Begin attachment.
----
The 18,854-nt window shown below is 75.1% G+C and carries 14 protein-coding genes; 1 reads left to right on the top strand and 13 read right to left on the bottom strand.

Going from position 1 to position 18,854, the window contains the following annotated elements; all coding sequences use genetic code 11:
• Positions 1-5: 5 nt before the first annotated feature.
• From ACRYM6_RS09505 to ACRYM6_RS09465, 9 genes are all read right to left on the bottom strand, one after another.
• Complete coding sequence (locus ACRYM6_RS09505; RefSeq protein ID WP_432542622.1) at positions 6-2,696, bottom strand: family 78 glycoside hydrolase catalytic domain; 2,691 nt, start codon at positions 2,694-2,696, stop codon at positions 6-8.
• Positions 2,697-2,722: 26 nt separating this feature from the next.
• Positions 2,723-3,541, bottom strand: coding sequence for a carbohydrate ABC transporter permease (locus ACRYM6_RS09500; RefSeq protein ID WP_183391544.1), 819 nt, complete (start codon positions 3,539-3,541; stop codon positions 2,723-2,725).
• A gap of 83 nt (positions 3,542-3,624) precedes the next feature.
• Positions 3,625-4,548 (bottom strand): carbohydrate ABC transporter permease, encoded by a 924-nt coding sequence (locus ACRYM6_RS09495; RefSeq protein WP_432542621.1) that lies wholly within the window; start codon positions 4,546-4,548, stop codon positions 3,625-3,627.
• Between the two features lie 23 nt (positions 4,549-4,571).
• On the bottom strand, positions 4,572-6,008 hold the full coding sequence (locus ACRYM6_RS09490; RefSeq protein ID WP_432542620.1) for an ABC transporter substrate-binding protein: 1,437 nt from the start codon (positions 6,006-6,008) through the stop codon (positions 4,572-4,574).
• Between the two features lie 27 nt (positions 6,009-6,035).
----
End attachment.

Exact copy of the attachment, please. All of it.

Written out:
The 18,854-nt window shown below is 75.1% G+C and carries 14 protein-coding genes; 1 reads left to right on the top strand and 13 read right to left on the bottom strand.

Going from position 1 to position 18,854, the window contains the following annotated elements; all coding sequences use genetic code 11:
• Positions 1-5: 5 nt before the first annotated feature.
• From ACRYM6_RS09505 to ACRYM6_RS09465, 9 genes are all read right to left on the bottom strand, one after another.
• Complete coding sequence (locus ACRYM6_RS09505; RefSeq protein ID WP_432542622.1) at positions 6-2,696, bottom strand: family 78 glycoside hydrolase catalytic domain; 2,691 nt, start codon at positions 2,694-2,696, stop codon at positions 6-8.
• Positions 2,697-2,722: 26 nt separating this feature from the next.
• Positions 2,723-3,541, bottom strand: coding sequence for a carbohydrate ABC transporter permease (locus ACRYM6_RS09500; RefSeq protein ID WP_183391544.1), 819 nt, complete (start codon positions 3,539-3,541; stop codon positions 2,723-2,725).
• A gap of 83 nt (positions 3,542-3,624) precedes the next feature.
• Positions 3,625-4,548 (bottom strand): carbohydrate ABC transporter permease, encoded by a 924-nt coding sequence (locus ACRYM6_RS09495; RefSeq protein WP_432542621.1) that lies wholly within the window; start codon positions 4,546-4,548, stop codon positions 3,625-3,627.
• Between the two features lie 23 nt (positions 4,549-4,571).
• On the bottom strand, positions 4,572-6,008 hold the full coding sequence (locus ACRYM6_RS09490; RefSeq protein ID WP_432542620.1) for an ABC transporter substrate-binding protein: 1,437 nt from the start codon (positions 6,006-6,008) through the stop codon (positions 4,572-4,574).
• Between the two features lie 27 nt (positions 6,009-6,035).